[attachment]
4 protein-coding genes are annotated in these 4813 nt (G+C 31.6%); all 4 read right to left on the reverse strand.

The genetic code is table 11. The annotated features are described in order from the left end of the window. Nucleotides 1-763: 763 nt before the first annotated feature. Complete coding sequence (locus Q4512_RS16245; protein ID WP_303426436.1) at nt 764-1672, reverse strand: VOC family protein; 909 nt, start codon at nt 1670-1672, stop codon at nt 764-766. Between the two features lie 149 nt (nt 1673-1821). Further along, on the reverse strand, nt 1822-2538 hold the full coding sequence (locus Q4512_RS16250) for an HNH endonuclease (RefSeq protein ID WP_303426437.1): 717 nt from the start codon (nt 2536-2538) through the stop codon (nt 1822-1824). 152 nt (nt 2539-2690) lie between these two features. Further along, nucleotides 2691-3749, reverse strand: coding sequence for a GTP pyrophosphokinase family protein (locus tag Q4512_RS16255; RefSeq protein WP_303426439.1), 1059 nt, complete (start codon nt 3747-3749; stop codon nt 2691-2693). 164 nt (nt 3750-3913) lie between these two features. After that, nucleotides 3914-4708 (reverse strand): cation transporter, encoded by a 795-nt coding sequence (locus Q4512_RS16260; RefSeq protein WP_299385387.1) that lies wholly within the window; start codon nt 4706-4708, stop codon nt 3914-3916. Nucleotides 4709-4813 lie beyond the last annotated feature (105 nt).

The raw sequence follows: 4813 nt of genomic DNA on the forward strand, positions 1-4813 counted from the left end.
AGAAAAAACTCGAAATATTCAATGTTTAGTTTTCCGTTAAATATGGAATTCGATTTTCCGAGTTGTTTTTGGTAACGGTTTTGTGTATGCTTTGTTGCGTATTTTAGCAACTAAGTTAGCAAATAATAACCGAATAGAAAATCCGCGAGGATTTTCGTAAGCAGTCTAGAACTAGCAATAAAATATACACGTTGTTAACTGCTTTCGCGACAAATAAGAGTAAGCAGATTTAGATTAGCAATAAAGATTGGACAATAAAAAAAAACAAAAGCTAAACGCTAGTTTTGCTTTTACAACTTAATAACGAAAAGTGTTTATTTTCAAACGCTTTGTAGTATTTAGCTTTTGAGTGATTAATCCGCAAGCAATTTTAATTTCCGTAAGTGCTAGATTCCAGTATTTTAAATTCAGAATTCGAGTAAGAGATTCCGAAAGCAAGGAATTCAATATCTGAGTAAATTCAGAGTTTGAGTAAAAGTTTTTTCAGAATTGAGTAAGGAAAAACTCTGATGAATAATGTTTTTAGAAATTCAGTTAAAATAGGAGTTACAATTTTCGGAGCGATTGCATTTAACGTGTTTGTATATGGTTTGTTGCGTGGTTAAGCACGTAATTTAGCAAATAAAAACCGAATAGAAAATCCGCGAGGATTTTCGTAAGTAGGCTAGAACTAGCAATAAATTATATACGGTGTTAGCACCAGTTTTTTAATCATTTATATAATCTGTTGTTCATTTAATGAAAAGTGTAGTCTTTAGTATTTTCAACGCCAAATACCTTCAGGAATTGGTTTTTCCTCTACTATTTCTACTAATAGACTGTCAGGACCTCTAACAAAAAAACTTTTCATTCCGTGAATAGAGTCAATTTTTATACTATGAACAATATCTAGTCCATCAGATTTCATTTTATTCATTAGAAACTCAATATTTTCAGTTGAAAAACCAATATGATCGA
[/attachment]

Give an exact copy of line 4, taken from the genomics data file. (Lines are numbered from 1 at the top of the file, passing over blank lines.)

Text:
AGAAAAAACTCGAAATATTCAATGTTTAGTTTTCCGTTAAATATGGAATTCGATTTTCCGAGTTGTTTTTGGTAACGGTTTTGTGTATGCTTTGTTGCGTATTTTAGCAACTAAGTTAGCAAATAATAACCGAATAGAAAATCCGCGAGGATTTTCGTAAGCAGTCTAGAACTAGCAATAAAATATACACGTTGTTAACTGCTTTCGCGACAAATAAGAGTAAGCAGATTTAGATTAGCAATAAAGATTGGACAATAAAAAAAAACAAAAGCTAAACGCTAGTTTTGCTTTTACAACTTAATAACGAAAAGTGTTTATTTTCAAACGCTTTGTAGTATTTAGCTTTTGAGTGATTAATCCGCAAGCAATTTTAATTTCCGTAAGTGCTAGATTCCAGTATTTTAAATTCAGAATTCGAGTAAGAGATTCCGAAAGCAAGGAATTCAATATCTGAGTAAATTCAGAGTTTGAGTAAAAGTTTTTTCAGAATTGAGTAAGGAAAAACTCTGATGAATAATGTTTTTAGAAATTCAGTTAAAATAGGAGTTACAATTTTCGGAGCGATTGCATTTAACGTGTTTGTATATGGTTTGTTGCGTGGTTAAGCACGTAATTTAGCAAATAAAAACCGAATAGAAAATCCGCGAGGATTTTCGTAAGTAGGCTAGAACTAGCAATAAATTATATACGGTGTTAGCACCAGTTTTTTAATCATTTATATAATCTGTTGTTCATTTAATGAAAAGTGTAGTCTTTAGTATTTTCAACGCCAAATACCTTCAGGAATTGGTTTTTCCTCTACTATTTCTACTAATAGACTGTCAGGACCTCTAACAAAAAAACTTTTCATTCCGTGAATAGAGTCAATTTTTATACTATGAACAATATCTAGTCCATCAGATTTCATTTTATTCATTAGAAACTCAATATTTTCAGTTGAAAAACCAATATGATCGA